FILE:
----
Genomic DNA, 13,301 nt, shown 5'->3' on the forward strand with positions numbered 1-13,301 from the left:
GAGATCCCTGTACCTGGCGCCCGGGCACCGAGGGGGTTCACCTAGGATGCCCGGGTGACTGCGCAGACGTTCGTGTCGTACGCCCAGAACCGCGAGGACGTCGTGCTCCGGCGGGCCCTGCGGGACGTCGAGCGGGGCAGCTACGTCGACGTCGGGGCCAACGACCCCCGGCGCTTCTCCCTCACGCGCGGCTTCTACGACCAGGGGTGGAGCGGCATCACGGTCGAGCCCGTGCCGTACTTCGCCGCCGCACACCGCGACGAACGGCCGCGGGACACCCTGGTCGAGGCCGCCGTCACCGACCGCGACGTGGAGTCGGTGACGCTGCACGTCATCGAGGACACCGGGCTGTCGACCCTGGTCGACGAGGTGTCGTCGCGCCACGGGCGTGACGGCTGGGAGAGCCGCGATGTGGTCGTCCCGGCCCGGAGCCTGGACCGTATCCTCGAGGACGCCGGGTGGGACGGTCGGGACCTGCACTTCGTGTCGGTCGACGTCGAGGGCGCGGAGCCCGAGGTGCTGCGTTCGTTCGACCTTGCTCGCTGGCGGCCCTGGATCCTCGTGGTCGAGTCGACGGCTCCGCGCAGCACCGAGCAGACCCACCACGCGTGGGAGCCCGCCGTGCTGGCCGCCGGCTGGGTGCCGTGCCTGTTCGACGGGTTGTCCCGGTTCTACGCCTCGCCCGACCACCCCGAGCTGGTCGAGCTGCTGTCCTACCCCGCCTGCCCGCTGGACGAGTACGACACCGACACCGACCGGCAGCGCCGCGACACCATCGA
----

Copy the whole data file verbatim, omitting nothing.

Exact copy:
Genomic DNA, 13,301 nt, shown 5'->3' on the forward strand with positions numbered 1-13,301 from the left:
GAGATCCCTGTACCTGGCGCCCGGGCACCGAGGGGGTTCACCTAGGATGCCCGGGTGACTGCGCAGACGTTCGTGTCGTACGCCCAGAACCGCGAGGACGTCGTGCTCCGGCGGGCCCTGCGGGACGTCGAGCGGGGCAGCTACGTCGACGTCGGGGCCAACGACCCCCGGCGCTTCTCCCTCACGCGCGGCTTCTACGACCAGGGGTGGAGCGGCATCACGGTCGAGCCCGTGCCGTACTTCGCCGCCGCACACCGCGACGAACGGCCGCGGGACACCCTGGTCGAGGCCGCCGTCACCGACCGCGACGTGGAGTCGGTGACGCTGCACGTCATCGAGGACACCGGGCTGTCGACCCTGGTCGACGAGGTGTCGTCGCGCCACGGGCGTGACGGCTGGGAGAGCCGCGATGTGGTCGTCCCGGCCCGGAGCCTGGACCGTATCCTCGAGGACGCCGGGTGGGACGGTCGGGACCTGCACTTCGTGTCGGTCGACGTCGAGGGCGCGGAGCCCGAGGTGCTGCGTTCGTTCGACCTTGCTCGCTGGCGGCCCTGGATCCTCGTGGTCGAGTCGACGGCTCCGCGCAGCACCGAGCAGACCCACCACGCGTGGGAGCCCGCCGTGCTGGCCGCCGGCTGGGTGCCGTGCCTGTTCGACGGGTTGTCCCGGTTCTACGCCTCGCCCGACCACCCCGAGCTGGTCGAGCTGCTGTCCTACCCCGCCTGCCCGCTGGACGAGTACGACACCGACACCGACCGGCAGCGCCGCGACACCATCGA